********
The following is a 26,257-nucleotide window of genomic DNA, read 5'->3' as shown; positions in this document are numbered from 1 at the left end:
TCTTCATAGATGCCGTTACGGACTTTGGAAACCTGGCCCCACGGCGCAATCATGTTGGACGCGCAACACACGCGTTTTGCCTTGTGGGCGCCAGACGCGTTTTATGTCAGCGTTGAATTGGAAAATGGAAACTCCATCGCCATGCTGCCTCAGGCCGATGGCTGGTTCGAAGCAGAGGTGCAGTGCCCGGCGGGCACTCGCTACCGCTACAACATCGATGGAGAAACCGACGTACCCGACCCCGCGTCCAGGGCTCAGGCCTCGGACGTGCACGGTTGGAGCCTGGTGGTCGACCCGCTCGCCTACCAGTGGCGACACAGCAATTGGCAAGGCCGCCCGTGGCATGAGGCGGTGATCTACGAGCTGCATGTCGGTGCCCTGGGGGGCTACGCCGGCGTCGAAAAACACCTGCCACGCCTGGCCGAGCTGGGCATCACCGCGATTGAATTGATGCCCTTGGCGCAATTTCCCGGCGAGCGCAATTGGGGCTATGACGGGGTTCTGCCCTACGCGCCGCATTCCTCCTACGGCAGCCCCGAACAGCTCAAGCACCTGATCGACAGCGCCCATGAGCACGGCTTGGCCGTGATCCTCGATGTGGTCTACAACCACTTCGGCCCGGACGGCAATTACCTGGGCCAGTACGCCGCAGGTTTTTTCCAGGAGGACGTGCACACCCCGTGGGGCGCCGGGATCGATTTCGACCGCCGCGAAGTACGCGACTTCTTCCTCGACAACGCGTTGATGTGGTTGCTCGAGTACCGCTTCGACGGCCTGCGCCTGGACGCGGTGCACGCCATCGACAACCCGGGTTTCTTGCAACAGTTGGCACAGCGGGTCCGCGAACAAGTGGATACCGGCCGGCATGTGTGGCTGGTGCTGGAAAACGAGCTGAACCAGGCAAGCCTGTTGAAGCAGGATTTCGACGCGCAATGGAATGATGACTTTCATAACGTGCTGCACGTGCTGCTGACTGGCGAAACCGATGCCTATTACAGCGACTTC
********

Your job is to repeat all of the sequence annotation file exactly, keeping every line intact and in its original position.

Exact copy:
The following is a 26,257-nucleotide window of genomic DNA, read 5'->3' as shown; positions in this document are numbered from 1 at the left end:
TCTTCATAGATGCCGTTACGGACTTTGGAAACCTGGCCCCACGGCGCAATCATGTTGGACGCGCAACACACGCGTTTTGCCTTGTGGGCGCCAGACGCGTTTTATGTCAGCGTTGAATTGGAAAATGGAAACTCCATCGCCATGCTGCCTCAGGCCGATGGCTGGTTCGAAGCAGAGGTGCAGTGCCCGGCGGGCACTCGCTACCGCTACAACATCGATGGAGAAACCGACGTACCCGACCCCGCGTCCAGGGCTCAGGCCTCGGACGTGCACGGTTGGAGCCTGGTGGTCGACCCGCTCGCCTACCAGTGGCGACACAGCAATTGGCAAGGCCGCCCGTGGCATGAGGCGGTGATCTACGAGCTGCATGTCGGTGCCCTGGGGGGCTACGCCGGCGTCGAAAAACACCTGCCACGCCTGGCCGAGCTGGGCATCACCGCGATTGAATTGATGCCCTTGGCGCAATTTCCCGGCGAGCGCAATTGGGGCTATGACGGGGTTCTGCCCTACGCGCCGCATTCCTCCTACGGCAGCCCCGAACAGCTCAAGCACCTGATCGACAGCGCCCATGAGCACGGCTTGGCCGTGATCCTCGATGTGGTCTACAACCACTTCGGCCCGGACGGCAATTACCTGGGCCAGTACGCCGCAGGTTTTTTCCAGGAGGACGTGCACACCCCGTGGGGCGCCGGGATCGATTTCGACCGCCGCGAAGTACGCGACTTCTTCCTCGACAACGCGTTGATGTGGTTGCTCGAGTACCGCTTCGACGGCCTGCGCCTGGACGCGGTGCACGCCATCGACAACCCGGGTTTCTTGCAACAGTTGGCACAGCGGGTCCGCGAACAAGTGGATACCGGCCGGCATGTGTGGCTGGTGCTGGAAAACGAGCTGAACCAGGCAAGCCTGTTGAAGCAGGATTTCGACGCGCAATGGAATGATGACTTTCATAACGTGCTGCACGTGCTGCTGACTGGCGAAACCGATGCCTATTACAGCGACTTC